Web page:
Pensions 

Who should go into drawdown - and who should not?

This article is part of
Income Drawdown - March 2015

“Decisions will need to be made, sometimes unpleasant ones, if the investment performance is low or income taken too high. They have to be willing to take the risk with future income because there are no guarantees with FAD that it will outlast them.”

Garry Latimer, innovation architect at Aegon, emphasises that the flexibilities inherent in the new income drawdown mean it could be a sensible choice for many. While funds are at the mercy of the markets, they at least stay invested and benefit as markets grow.

“Flexi-access with guarantees provides a balance between security of income, potential to grow, flexibility and access if needed and to respond to change,” he says.

“It won’t be right for everyone, but with the right investment choice and responsible use it’s no worse than taking and spending the whole pot or putting it in a vehicle that makes it easy to spend and with growth that may not keep pace with inflation.”

David Trenner, technical director of Intelligent Pensions, said FAD should only be used to provide sustainable income, although could be useful if a lump sum is needed if getting a loan at reasonable rates is difficult. The tax-free option should only be used to clear borrowings, he added.

“For people who rely heavily on their pension funds to supplement their state pension and provide the basic necessities, FAD is not suitable. These people may believe annuities are not for them, not least because they underestimate their life expectancy,” he says.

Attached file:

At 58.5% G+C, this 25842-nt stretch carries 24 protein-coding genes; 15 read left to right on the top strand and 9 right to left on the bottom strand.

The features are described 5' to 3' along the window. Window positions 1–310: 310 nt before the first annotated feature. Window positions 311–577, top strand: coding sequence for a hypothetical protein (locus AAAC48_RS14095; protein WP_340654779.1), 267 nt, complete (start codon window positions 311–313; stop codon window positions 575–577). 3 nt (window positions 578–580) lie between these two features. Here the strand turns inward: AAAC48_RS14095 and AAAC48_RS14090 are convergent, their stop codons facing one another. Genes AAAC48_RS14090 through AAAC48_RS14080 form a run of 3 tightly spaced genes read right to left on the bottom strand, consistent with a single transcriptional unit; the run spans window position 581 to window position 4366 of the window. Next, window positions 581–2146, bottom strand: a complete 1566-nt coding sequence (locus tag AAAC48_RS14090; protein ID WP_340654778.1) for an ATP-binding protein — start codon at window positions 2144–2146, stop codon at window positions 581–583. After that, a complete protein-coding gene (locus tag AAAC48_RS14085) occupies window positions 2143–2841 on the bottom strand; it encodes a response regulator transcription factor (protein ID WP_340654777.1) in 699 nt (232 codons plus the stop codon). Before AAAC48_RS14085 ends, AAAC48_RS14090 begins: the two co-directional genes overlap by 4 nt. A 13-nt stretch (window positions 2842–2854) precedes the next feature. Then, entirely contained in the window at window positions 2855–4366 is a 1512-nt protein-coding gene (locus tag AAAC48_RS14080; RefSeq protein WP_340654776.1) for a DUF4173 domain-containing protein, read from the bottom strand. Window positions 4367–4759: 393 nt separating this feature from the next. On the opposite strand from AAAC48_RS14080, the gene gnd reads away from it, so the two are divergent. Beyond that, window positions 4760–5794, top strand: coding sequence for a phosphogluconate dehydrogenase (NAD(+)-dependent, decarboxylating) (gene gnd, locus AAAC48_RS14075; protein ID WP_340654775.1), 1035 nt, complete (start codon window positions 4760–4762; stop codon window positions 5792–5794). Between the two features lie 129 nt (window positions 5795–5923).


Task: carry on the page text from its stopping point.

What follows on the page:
Not black and white

A third way is becoming increasingly apparent for those in Mr Trenner’s conundrum. Not ‘either, or’, but ‘and’: the age of the blended solution may be coming.

Fiona Tait, business development manager at Royal London, agrees with those who predict an increase in the use of drawdown plans

“I don’t believe however that this means people will never use annuities,” she says. “I’m sure some will use a combination, either in tandem or one after the other, to meet their ongoing needs throughout retirement.”

Mr Boulding elaborates that he expects the way most will run it by determining the regular monthly amount they want depositing in their bank account that will cover regular outgoings.

“On top of that, they may ask for additional amounts from time to time, a lower amount or to miss a month’s payment if they have unused funds building up in their bank account.” Later in life, they may still buy an annuity, perhaps aged 75 when settling down into a routine pattern of retirement.